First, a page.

• Matt Dillion and Melissa Leo star in 10-episode FOX thriller
• Only rule Shyamalan had was the characters couldn’t be all dead
• Series will debut in 125 countries
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M. Night Shyamalan✔ makes his television mini-series debut as producer of the “Twin Peaks”-like “ Wayward Pines.” He’s also directed one of the 10 episodes in the summer series based on Blake Crouch's international best-selling series of books.
Matt Dillon plays a Secret Service agent trying to find two missing federal agents that leads him to a strange location. The 10-episode FOX thriller also features Melissa Leo, Toby Jones, Juliette Lewis and Terrence Howard.
Shyamalan is best known as the director of “The Sixth Sense,” “Signs” and “After Earth.” Here’s what he has to say about the TV production.
Question: Your movies are known for their twist endings. Should one be expected here?
Answer: One of the first things we talked about is if there are books out there and would that change anything. Would there be the people that went and read it and would know what’s going on, and would that be a bad thing or a good thing? It’s something, I think, that’s going to be a real asset for us, because as you watch the show, and if you love the show, you’ll go back and read the books, and there are differences in the book and the show.
How hard is it to do TV when your projects are usually two hours and then a surprise ending?
It was daunting and challenging and intimidating. I have so much respect for people who do TV shows. It’s incredible the amount of long-form thinking and the amount of immediate storytelling that you need to get out, and churn out at a high level, and constantly be thinking about where it’s going. It’s an incredible art form, one that I was just learning and had to train new muscles.
Why was his the project to bring you to TV?
When they sent me the script, and I finished the pilot. I was in bed. I remember exactly when I was reading. I was reading in bed, and my wife was coming to bed, and I had the little lamp on and I finished it. It was 60 some pages and I finished it and I didn’t understand how any of this could make sense, all of these things. But I had one question in mind, so I got on the phone, called everyone, and I said, “All right, I just finished it. As long as everybody isn’t dead, I’m in, so just tell me.”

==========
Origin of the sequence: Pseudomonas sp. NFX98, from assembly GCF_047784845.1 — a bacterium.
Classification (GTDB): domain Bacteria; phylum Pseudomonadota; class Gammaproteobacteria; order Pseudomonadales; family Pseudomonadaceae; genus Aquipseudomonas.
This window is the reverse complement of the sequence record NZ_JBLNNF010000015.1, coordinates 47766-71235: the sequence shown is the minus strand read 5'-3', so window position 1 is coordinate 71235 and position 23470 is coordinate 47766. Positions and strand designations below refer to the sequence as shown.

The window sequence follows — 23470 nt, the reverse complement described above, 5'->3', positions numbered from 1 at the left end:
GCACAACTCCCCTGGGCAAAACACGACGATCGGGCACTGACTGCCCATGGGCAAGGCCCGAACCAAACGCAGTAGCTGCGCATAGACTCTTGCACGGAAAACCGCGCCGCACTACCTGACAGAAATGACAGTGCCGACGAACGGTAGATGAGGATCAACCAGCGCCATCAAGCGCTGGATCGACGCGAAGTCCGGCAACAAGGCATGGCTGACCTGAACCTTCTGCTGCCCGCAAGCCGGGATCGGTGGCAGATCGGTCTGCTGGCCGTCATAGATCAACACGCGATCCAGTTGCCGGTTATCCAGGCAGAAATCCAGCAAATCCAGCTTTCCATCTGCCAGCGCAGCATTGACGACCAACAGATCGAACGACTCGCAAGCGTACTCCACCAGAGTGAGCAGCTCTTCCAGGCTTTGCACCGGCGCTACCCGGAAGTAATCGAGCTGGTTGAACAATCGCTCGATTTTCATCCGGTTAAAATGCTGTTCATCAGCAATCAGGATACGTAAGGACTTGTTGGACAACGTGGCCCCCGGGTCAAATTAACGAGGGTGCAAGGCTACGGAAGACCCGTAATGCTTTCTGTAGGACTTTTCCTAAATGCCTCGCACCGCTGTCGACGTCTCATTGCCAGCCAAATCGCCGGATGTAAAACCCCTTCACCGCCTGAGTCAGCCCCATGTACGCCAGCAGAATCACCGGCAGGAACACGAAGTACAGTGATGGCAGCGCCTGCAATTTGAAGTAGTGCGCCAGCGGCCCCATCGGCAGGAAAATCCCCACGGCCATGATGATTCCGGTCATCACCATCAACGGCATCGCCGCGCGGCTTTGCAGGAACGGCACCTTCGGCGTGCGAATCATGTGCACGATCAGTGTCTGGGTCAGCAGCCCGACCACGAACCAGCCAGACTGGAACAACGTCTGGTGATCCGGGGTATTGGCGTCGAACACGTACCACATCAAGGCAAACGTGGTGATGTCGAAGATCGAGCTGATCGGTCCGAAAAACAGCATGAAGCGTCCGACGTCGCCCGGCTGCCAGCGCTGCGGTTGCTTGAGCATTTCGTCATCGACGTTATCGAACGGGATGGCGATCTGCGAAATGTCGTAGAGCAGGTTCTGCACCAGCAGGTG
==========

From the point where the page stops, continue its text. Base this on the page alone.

How different was it than making a film?
When you’re doing TV, you don’t know the end right? So you’re vamping to some extent. Then you’re coming up with wonderfully creative ideas, but they may actually corner you and you don’t have an end anymore. In this thing, there was a real definitive place it was going, and so all the puzzle pieces fit perfectly.
Is the structure different from the way you make films other than it’s 10 hours long?
The thing for me about the show is that halfway through the season, it becomes an entirely different genre, and I find that awesome. For me in particular, the thing that draws me to making movies and the ones I write is like slamming two genres together that shouldn’t be together and kind of how they can be complementary. In this one, it literally is you think you’re watching one genre and then it flips to the other genre. It has equal muscles in both genres, so you’re referencing muscles from one genre and we have other muscles yet to be shown.”
Any concern this is launching as a summer show rather than in the fall?
I felt from them this incredible confidence in this show that made them want to swing for the fences. And I have always had a sense of feeling honored by that and a sense of feeling intimidated by that. They are going to release it in the biggest biggest way ever for any TV show in 125 countries on the same day. They are expecting 200 million people to see it.